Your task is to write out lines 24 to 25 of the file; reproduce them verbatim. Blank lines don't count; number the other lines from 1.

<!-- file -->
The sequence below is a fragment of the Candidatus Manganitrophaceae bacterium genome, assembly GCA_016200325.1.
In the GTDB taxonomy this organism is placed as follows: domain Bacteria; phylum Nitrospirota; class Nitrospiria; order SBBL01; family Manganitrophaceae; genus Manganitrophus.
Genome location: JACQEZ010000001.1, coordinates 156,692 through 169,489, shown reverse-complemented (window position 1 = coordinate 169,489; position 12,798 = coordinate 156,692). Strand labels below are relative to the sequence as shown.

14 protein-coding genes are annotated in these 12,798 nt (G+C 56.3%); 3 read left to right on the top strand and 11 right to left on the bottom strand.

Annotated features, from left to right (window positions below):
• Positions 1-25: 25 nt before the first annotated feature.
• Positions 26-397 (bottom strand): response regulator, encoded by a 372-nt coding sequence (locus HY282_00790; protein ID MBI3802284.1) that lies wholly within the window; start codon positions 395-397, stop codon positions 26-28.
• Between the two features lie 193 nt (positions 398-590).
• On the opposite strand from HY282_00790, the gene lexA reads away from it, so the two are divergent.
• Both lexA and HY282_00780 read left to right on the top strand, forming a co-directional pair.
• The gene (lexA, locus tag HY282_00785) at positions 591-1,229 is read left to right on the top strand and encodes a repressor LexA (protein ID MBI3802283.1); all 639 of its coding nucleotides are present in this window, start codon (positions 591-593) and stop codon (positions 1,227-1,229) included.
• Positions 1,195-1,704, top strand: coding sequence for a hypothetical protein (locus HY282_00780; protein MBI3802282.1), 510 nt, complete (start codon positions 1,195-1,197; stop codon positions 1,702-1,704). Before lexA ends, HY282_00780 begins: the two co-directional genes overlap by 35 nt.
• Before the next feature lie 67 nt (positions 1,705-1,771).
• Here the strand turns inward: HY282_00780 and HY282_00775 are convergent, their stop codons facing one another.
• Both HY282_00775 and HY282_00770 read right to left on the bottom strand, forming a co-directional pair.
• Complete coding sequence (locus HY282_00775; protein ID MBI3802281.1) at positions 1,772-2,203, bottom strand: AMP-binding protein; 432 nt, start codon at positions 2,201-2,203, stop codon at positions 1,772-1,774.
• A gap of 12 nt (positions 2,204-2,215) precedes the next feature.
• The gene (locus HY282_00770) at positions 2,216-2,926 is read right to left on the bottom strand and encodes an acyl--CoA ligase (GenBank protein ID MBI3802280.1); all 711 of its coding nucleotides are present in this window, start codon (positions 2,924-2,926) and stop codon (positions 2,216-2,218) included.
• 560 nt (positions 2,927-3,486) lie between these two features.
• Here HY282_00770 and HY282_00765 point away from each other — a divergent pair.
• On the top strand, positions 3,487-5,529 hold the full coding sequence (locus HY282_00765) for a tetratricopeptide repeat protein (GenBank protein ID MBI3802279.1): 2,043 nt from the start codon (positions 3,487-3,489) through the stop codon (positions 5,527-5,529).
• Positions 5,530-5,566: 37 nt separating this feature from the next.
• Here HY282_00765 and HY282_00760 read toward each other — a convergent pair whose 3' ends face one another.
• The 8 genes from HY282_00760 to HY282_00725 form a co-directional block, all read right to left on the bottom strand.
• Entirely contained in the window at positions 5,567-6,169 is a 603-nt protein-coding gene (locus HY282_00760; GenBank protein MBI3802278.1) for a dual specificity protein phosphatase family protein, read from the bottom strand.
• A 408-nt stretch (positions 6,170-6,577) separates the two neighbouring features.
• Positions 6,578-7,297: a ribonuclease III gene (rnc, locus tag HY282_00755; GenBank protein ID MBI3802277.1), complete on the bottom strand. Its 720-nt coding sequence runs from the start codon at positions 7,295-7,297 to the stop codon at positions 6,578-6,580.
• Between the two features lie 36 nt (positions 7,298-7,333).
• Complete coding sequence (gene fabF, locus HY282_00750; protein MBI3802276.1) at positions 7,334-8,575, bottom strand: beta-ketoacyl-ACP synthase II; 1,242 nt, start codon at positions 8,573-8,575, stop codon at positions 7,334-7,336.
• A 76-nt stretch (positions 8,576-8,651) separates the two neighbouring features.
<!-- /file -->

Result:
• The 8 genes from HY282_00760 to HY282_00725 form a co-directional block, all read right to left on the bottom strand.
• Entirely contained in the window at positions 5,567-6,169 is a 603-nt protein-coding gene (locus HY282_00760; GenBank protein MBI3802278.1) for a dual specificity protein phosphatase family protein, read from the bottom strand.